- Employees should raise their concern with a more senior manager if they feel unable to approach their line manager, they feel their line manager may be involved or where they have already done so and do not feel appropriate action has been taken to resolve the concern.
RAISING A CONCERN EXTERNALLY
- The Employer recognise there may be matters that cannot be dealt with internally and external authorities will need to become involved. Where this is necessary,The Employer reserve the right to make such a referral without an individual’s consent.
- In the majority of instances, you should use the internal informal or formal procedures outlined below to express your concerns. There may, however, be exceptional or urgent circumstances where you consider it appropriate to contact an external agency. Such agencies could include: the Serious Fraud Office, the Crown Prosecution Service, police forces, the Financial Conduct Authority the Department for Business, Innovation and Skills, Enterprise & Regulatory Reform, Designated Professional Bodies (ICAEW,ICAS,ICAI, IPA, Law Society), Recognised Supervisory Bodies, Recognised Professional Bodies, the Panel on Takeovers and Mergers, the Society of Lloyd’s, the Bank of England, local authorities, the Charity Commission for England and Wales, the Office of the Scottish Charity Regulator and HM Revenue & Customs.
- If you feel the need to obtain general advice or feel unsure as to whether you should raise an issue under this policy, before doing so, you may contact the independent charity, Public Concern at Work www.pcaw.co.uk (0207 404 6609 or email@example.com). They provide free, confidential legal advice on whistleblowing matters. However, remember you are not permitted to disclose any confidential information to them.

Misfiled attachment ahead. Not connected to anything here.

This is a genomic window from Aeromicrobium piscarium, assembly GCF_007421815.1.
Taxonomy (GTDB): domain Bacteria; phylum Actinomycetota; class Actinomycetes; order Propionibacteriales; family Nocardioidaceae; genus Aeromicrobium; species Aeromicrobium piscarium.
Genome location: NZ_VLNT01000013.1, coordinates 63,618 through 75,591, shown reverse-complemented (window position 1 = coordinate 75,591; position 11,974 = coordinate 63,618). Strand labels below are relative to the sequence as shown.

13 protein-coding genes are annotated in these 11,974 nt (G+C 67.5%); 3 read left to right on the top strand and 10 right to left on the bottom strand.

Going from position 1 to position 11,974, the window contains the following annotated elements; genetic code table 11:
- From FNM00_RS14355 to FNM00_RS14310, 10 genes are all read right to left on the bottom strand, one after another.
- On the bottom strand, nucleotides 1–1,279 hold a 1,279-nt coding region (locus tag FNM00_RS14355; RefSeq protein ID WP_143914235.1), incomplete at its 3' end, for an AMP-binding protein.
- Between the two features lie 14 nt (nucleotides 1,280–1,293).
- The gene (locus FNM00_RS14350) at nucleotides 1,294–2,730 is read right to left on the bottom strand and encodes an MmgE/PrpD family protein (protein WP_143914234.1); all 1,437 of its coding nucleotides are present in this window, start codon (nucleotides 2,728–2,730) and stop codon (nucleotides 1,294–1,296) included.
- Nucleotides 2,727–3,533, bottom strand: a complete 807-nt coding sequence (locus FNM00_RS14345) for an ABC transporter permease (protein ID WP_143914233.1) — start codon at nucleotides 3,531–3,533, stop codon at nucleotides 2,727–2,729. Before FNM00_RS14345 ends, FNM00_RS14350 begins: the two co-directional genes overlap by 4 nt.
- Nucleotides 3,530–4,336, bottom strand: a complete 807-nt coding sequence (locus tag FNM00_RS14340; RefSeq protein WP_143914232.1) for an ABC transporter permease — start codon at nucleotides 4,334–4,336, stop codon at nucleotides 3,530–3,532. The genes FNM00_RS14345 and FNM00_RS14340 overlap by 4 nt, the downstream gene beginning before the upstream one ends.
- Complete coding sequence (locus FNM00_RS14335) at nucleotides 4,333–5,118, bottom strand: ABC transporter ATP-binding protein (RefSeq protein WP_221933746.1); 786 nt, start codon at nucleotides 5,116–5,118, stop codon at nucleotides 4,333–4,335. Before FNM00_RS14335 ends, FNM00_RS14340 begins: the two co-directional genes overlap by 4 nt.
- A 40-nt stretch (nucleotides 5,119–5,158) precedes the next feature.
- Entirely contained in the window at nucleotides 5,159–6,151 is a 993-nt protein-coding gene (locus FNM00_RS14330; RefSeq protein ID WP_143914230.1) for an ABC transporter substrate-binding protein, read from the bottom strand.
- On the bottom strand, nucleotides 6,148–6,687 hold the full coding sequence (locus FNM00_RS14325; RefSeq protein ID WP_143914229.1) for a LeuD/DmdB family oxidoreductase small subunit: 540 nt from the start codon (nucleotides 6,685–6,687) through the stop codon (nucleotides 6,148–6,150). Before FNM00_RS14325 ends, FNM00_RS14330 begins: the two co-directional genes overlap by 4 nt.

- The identity of the individual raising the disclosure will be kept confidential, if so requested, for as long as possible, provided that this is compatible with a proper investigation.
- In view of the protection afforded to an individual raising a genuine concern, it is considered desirable that they disclose their name. However, there may be special or unusual circumstances where an individual considers it necessary to make an anonymous disclosure.
- Where an anonymous disclosure occurs, the disclosure will be accepted and treated equally with those bearing a name. Anonymous claims can at times be more difficult to investigate as there is not the option to seek further information during investigation, and claimants cannot be contacted to discuss the outcome, however this should not act as a barrier to making an anonymous disclosure if the individual feels that this is the best course of action for them.
HOW WE WILL DEAL WITH YOUR CONCERN
- The Employerwill always respond to your concerns. Do not forget that testing out your concerns is not the same as either accepting or rejecting them.